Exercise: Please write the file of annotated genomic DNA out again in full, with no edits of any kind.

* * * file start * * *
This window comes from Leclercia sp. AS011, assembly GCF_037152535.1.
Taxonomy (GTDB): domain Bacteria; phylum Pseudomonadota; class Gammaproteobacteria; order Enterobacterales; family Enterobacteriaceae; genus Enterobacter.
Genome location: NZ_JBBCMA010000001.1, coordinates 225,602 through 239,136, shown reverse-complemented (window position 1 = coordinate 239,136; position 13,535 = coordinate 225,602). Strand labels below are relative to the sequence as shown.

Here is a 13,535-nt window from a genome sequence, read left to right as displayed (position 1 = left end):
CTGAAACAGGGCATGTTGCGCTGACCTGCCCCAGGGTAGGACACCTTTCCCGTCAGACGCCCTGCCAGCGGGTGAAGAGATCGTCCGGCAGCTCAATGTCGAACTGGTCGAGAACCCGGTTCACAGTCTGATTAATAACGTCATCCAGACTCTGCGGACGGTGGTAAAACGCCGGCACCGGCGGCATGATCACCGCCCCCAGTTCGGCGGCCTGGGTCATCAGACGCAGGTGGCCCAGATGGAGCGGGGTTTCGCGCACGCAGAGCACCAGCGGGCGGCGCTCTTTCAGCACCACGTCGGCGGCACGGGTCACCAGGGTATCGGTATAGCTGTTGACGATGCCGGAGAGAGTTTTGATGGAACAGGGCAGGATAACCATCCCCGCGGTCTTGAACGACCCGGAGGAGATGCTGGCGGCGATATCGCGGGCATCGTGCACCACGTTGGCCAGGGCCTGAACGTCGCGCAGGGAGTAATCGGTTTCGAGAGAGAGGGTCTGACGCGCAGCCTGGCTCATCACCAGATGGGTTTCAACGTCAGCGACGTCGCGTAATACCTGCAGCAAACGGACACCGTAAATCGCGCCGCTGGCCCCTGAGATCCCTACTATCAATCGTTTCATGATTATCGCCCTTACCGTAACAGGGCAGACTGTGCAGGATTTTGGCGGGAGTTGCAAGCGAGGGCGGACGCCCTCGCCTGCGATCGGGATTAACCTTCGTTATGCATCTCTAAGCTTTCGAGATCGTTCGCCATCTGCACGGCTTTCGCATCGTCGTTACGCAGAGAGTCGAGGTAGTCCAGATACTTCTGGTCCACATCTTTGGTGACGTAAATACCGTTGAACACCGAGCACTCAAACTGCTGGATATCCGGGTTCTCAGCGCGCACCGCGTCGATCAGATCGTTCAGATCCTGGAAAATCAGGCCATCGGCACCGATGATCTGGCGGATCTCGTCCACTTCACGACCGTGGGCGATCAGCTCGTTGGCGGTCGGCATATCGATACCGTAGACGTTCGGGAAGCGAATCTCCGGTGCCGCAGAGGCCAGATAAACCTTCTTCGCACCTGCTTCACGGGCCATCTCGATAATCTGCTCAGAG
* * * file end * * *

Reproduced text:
This window comes from Leclercia sp. AS011, assembly GCF_037152535.1.
Taxonomy (GTDB): domain Bacteria; phylum Pseudomonadota; class Gammaproteobacteria; order Enterobacterales; family Enterobacteriaceae; genus Enterobacter.
Genome location: NZ_JBBCMA010000001.1, coordinates 225,602 through 239,136, shown reverse-complemented (window position 1 = coordinate 239,136; position 13,535 = coordinate 225,602). Strand labels below are relative to the sequence as shown.

Here is a 13,535-nt window from a genome sequence, read left to right as displayed (position 1 = left end):
CTGAAACAGGGCATGTTGCGCTGACCTGCCCCAGGGTAGGACACCTTTCCCGTCAGACGCCCTGCCAGCGGGTGAAGAGATCGTCCGGCAGCTCAATGTCGAACTGGTCGAGAACCCGGTTCACAGTCTGATTAATAACGTCATCCAGACTCTGCGGACGGTGGTAAAACGCCGGCACCGGCGGCATGATCACCGCCCCCAGTTCGGCGGCCTGGGTCATCAGACGCAGGTGGCCCAGATGGAGCGGGGTTTCGCGCACGCAGAGCACCAGCGGGCGGCGCTCTTTCAGCACCACGTCGGCGGCACGGGTCACCAGGGTATCGGTATAGCTGTTGACGATGCCGGAGAGAGTTTTGATGGAACAGGGCAGGATAACCATCCCCGCGGTCTTGAACGACCCGGAGGAGATGCTGGCGGCGATATCGCGGGCATCGTGCACCACGTTGGCCAGGGCCTGAACGTCGCGCAGGGAGTAATCGGTTTCGAGAGAGAGGGTCTGACGCGCAGCCTGGCTCATCACCAGATGGGTTTCAACGTCAGCGACGTCGCGTAATACCTGCAGCAAACGGACACCGTAAATCGCGCCGCTGGCCCCTGAGATCCCTACTATCAATCGTTTCATGATTATCGCCCTTACCGTAACAGGGCAGACTGTGCAGGATTTTGGCGGGAGTTGCAAGCGAGGGCGGACGCCCTCGCCTGCGATCGGGATTAACCTTCGTTATGCATCTCTAAGCTTTCGAGATCGTTCGCCATCTGCACGGCTTTCGCATCGTCGTTACGCAGAGAGTCGAGGTAGTCCAGATACTTCTGGTCCACATCTTTGGTGACGTAAATACCGTTGAACACCGAGCACTCAAACTGCTGGATATCCGGGTTCTCAGCGCGCACCGCGTCGATCAGATCGTTCAGATCCTGGAAAATCAGGCCATCGGCACCGATGATCTGGCGGATCTCGTCCACTTCACGACCGTGGGCGATCAGCTCGTTGGCGGTCGGCATATCGATACCGTAGACGTTCGGGAAGCGAATCTCCGGTGCCGCAGAGGCCAGATAAACCTTCTTCGCACCTGCTTCACGGGCCATCTCGATAATCTGCTCAGAG